Thursday, February 24, 2011

Nevada photojournalist sues BLM for access to wild horse roundups

A Nevada photojournalist says the federal government is implementing an unlawful prior restraint against her reporting by placing  restrictions on her access to wild-horse roundups and warehouse facilities. In a petition to the Ninth Circuit U.S. Court of Appeals, Laura Leigh, a photojournalist and correspondent for Horseback Magazine, alleges "in response to disliking her published subject and seeking to avoid further negative press,'' the Bureau of Land Management cut-off Leigh’s "close-up access to observe crucial moments of wild horse captures," and "singled out Ms. Leigh in punishment for her having publicly disseminated the videos and photos" of BLM activities," the Reporters Committee for Freedom of the Press reports. To read Leigh's "Art and Horses" blog, go here.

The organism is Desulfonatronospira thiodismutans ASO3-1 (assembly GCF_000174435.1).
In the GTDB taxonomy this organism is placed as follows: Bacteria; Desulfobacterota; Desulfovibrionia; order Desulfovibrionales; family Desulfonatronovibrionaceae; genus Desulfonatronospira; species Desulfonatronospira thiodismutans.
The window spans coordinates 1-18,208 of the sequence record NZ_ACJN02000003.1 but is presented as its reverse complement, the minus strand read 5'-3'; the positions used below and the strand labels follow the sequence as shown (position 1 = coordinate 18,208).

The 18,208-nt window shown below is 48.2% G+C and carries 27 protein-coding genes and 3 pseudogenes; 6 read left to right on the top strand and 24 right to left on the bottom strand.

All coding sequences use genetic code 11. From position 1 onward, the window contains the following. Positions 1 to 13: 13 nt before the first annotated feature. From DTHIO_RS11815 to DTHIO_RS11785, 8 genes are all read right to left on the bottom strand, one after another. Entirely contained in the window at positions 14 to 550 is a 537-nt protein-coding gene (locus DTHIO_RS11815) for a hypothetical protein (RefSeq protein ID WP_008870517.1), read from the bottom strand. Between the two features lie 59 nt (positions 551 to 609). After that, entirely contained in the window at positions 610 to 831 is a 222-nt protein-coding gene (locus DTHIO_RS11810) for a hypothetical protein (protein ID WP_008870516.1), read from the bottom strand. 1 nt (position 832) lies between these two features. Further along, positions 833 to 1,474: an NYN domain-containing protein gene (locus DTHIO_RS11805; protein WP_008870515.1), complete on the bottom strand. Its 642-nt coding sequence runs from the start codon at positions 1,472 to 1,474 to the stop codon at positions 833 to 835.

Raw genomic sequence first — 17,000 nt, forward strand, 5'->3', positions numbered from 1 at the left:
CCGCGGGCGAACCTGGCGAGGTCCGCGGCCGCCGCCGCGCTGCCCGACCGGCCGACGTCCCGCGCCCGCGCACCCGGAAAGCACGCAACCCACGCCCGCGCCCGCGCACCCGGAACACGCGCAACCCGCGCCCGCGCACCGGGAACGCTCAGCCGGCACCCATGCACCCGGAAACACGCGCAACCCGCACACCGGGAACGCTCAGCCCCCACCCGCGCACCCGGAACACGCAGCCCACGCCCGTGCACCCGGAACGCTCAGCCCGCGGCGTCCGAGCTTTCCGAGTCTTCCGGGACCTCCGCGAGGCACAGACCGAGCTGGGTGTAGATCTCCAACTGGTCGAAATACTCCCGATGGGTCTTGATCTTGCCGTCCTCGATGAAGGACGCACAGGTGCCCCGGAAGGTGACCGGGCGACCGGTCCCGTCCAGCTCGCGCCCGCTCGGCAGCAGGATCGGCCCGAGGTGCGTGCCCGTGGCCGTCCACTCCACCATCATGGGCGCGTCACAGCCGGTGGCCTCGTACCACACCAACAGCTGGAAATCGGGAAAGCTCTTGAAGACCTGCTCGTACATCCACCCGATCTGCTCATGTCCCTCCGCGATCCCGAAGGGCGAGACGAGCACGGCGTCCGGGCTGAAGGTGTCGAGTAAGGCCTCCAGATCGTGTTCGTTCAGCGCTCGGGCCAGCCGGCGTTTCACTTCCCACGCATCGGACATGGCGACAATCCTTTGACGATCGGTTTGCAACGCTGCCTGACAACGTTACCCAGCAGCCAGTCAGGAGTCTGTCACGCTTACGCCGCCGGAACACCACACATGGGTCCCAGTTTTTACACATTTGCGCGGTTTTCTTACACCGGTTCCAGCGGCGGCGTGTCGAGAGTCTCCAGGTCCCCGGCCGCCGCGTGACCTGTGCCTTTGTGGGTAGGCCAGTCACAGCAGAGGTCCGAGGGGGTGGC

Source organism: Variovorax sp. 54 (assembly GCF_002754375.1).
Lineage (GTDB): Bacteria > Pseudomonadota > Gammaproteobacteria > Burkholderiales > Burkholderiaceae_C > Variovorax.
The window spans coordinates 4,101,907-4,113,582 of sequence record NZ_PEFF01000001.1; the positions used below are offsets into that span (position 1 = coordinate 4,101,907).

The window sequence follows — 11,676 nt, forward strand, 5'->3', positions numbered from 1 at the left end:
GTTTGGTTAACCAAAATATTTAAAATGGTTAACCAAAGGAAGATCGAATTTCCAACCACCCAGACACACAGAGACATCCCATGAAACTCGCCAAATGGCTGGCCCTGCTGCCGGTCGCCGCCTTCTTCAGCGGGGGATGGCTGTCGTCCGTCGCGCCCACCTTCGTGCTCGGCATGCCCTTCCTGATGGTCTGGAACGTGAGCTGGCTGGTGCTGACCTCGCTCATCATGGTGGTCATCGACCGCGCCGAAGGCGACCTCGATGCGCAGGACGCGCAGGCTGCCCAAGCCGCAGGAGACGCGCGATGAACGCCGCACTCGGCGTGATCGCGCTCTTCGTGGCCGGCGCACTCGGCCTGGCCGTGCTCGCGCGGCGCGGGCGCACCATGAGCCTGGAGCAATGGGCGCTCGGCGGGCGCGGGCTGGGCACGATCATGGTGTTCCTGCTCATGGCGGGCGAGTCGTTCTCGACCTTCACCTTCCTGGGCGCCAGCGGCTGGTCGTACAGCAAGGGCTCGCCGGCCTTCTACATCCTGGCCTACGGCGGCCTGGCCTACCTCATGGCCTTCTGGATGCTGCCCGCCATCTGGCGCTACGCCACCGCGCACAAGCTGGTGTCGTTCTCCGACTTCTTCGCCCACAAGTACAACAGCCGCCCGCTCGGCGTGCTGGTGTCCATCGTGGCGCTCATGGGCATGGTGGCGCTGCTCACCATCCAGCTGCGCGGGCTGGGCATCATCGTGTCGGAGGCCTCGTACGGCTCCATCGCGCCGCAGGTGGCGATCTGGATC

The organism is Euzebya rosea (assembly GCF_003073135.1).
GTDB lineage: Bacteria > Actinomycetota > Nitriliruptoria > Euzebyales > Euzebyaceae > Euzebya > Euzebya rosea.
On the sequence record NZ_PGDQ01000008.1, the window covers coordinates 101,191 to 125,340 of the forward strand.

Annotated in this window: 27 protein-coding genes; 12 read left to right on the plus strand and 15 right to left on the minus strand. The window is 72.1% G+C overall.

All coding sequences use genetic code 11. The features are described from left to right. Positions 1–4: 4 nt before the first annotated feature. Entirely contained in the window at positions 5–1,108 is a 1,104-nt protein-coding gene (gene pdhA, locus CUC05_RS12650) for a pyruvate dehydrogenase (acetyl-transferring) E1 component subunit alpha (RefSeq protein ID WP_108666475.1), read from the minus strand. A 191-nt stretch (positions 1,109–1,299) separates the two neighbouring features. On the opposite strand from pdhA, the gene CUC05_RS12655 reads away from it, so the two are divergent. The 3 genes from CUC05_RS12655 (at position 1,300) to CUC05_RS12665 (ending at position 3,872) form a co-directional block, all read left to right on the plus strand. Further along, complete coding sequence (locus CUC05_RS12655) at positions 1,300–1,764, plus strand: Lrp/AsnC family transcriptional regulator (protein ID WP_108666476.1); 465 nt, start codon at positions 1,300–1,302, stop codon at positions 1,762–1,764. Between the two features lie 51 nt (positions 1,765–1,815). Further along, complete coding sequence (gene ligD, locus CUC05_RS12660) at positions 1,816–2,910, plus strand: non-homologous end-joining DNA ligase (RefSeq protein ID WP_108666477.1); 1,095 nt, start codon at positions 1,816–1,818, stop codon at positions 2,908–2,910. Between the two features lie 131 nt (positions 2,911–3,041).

A Nevada federal judge originally approved Leigh's petition for a temporary restraining order against the BLM on July 16, 2010. The court "affirmed Leigh's right to view wild-horse roundups on public lands, but allowed the bureau to continue a policy of gathering horses by helicopter," the committee reports. Leigh filed another suit July 23, 2010, challenging BLM's "helicopter policy and decision to gather on private lands, thereby precluding her access to gather information about the roundups," but the court denied that motion four days later. "In her petition to the Ninth Circuit, Leigh argued that the district court’s inaction is an effective denial of the requested relief; that such restrictions on the press are not permissible; and that a court should not apply mootness to forego review when conduct repeats, but ceases, before the court's review." (Read more)

UPDATE, June 3: The Reporters Committee has filed an amicus brief on Leigh's behalf.

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